Easthampton moves to hire civilian flaggers to fill vacant police detail jobs


Staff Writer

Published: 06-22-2023 4:51 PM

EASTHAMPTON — With open trenches, rough terrain and orange cones and reflective barrels in full bloom at numerous housing and infrastructure project sites, it’s no surprise to anyone that much of the city is under construction.

However, with so many projects underway and not as many police officers available to direct traffic, Easthampton Police Chief Robert Alberti said keeping traffic flowing poses a challenge. The situation has been so dire that on occasion work has either been delayed or rescheduled, Department of Public Works Director Greg Nuttelman said.

“We need folks to do it and my police officers are taxed,” Alberti said at Wednesday’s City Council meeting. “I can’t go to Northampton or Holyoke or Westfield to get police officers because they’re in the same exact situation we’re in.”

To keep traffic moving when police officers are in short supply, Alberti has proposed hiring civilian traffic control monitors, sometimes known as flaggers. Workers who qualify for these positions would fill traffic details that the department can’t fill with current or retired officers.

Alberti drafted an ordinance, approved by the council on Wednesday, that provides guidance for the essential functions, duties and responsibilities of the role. He said Easthampton is the second municipality in the state behind Taunton to create such an ordinance.

What is a traffic control officer?

Under the city’s new ordinance, the responsibilities of a traffic control officer include directing “vehicular and pedestrian traffic through or around construction zones, informing motorists of possible detour routes, reporting disobedient drivers to law enforcement officials, and answering motorists’ questions.”

These hires won’t be sworn police officers ore members of the Police Department, though they would be under the supervision of a superior officer in the department. They are considered per diem — pay can exceed $50 an hour depending on the job — and at-will employees with no set hours and no benefits, and they are not eligible for unemployment.

“A traffic control officer will not carry a gun. They don’t have police powers. They’re civilians utilized to do traffic,” Alberti explained.

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Though Massachusetts in 2008 became the last state in the U.S. to allow civilian flaggers instead of police at construction sites, state law currently requires police details to be used in all construction zones located on “high-speed” roads. The law also does not require municipalities to use civilian flaggers on “low-speed” or “low-traffic” roads.

Neighboring communities are currently using civilian flaggers, mostly retired police officers, but Alberti said Easthampton’s ordinance codifies the position and makes the guidelines clear.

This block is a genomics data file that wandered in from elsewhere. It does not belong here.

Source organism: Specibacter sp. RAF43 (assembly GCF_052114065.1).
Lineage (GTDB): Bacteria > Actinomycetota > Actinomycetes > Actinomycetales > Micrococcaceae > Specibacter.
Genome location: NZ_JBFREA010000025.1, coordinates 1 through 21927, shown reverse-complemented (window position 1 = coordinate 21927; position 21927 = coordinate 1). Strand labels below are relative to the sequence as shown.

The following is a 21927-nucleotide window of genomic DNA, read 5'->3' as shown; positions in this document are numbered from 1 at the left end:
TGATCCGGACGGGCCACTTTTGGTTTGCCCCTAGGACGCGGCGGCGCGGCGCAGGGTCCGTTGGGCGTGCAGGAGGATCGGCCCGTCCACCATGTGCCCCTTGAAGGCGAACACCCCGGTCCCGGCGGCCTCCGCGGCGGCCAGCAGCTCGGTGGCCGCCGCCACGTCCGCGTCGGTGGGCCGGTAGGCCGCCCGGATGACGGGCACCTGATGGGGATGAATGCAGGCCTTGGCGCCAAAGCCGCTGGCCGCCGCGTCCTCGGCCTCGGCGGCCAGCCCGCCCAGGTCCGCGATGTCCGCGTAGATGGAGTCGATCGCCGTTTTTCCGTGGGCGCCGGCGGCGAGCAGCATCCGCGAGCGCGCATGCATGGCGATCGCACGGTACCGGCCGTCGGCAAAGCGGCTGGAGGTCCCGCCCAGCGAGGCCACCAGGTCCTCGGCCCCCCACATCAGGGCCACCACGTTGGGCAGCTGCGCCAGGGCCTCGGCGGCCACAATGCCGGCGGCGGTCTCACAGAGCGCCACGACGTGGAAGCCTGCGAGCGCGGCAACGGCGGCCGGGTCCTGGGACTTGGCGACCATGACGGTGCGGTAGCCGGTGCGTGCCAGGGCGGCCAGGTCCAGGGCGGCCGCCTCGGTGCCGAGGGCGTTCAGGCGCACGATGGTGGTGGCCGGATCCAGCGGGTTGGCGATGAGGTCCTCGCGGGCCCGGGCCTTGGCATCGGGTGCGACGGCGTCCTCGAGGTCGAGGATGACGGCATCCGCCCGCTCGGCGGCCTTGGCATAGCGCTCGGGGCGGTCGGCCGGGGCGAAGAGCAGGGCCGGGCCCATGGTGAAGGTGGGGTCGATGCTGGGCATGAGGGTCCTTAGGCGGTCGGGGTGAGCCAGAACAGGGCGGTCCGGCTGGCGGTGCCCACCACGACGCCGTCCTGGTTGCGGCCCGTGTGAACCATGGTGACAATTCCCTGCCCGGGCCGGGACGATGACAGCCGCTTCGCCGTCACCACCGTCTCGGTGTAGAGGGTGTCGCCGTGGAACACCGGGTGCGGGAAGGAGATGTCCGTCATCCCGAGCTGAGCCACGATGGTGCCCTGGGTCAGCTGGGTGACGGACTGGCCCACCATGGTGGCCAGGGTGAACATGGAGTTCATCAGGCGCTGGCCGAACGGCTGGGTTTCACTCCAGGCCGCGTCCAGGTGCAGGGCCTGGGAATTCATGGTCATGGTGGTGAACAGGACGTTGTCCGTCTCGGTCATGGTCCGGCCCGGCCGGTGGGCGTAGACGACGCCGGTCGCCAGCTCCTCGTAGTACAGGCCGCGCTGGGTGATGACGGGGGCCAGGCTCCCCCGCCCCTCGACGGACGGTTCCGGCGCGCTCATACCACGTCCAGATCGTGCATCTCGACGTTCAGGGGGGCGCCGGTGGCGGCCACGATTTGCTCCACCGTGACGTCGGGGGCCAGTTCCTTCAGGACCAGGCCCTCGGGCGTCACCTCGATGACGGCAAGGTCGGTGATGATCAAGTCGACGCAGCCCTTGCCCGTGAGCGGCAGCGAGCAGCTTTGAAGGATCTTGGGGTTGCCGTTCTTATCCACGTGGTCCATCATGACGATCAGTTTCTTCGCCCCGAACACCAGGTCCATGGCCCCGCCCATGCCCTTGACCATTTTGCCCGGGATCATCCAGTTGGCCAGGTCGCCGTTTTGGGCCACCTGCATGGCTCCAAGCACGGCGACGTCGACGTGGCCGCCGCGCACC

Qualified applicants must to be at least 21 years old, a U.S. citizen, possess a valid Massachusetts Class D motor vehicle operator’s license, and pass a job-related background, medical examination and drug screening, as well as an interview.

“Nothing radical is happening here. This is basically something that the rest of the country has been doing for decades and requires very little additional training or skill sets,” said At-large Councilor Brad Riley.

Applicants also must have experience with traffic control — they are required under the ordinance to have received training from the Massachusetts Police Training Committee or its equivalent and to have been previously employed in positions in law enforcement, parole, corrections, campus police, public safety dispatch or probation, but certification by the Massachusetts Peace Officer Standards and Training Commission is not required.

The ordinance also states that at the chief’s discretion, people may also be eligible if they have completed the state-approved Flagger Certification Program or the Massachusetts Police Training Committee Traffic Control class.

Traffic control officers are also required to maintain a CPR certification.

Alberti said the ordinance does not violate the police union’s contract because officers retain the first right of refusal on these road details. Traffic control officers will be offered positions only after regularly employed police officers and retired police officers have declined.

Mayor Nicole LaChapelle said the ordinance makes good sense for public safety and project management.

Several councilors also lauded Alberti’s efforts.

“This (ordinance) is a step to keep the city moving forward. This is a good step for the community,” said President Homar Gomez.

Vice President Salem Derby also noted that the position provides the public access to a good-paying job as civilians will be paid the same amount as officers are for the work.

Derby, the chairperson of the council’s Ordinance Committee, added that the ordinance was reviewed by the city’s solicitor and recommended by the Ordinance Committee, 3-0.

Alberti said he had already completed an internal policy for the position, so job postings could be available to civilians, if first declined by officers, at any time.

“The traffic control civilian will help the department, help the city and help the traffic significantly,” he said.

Emily Thurlow can be reached at ethurlow@gazettenet.com.]]>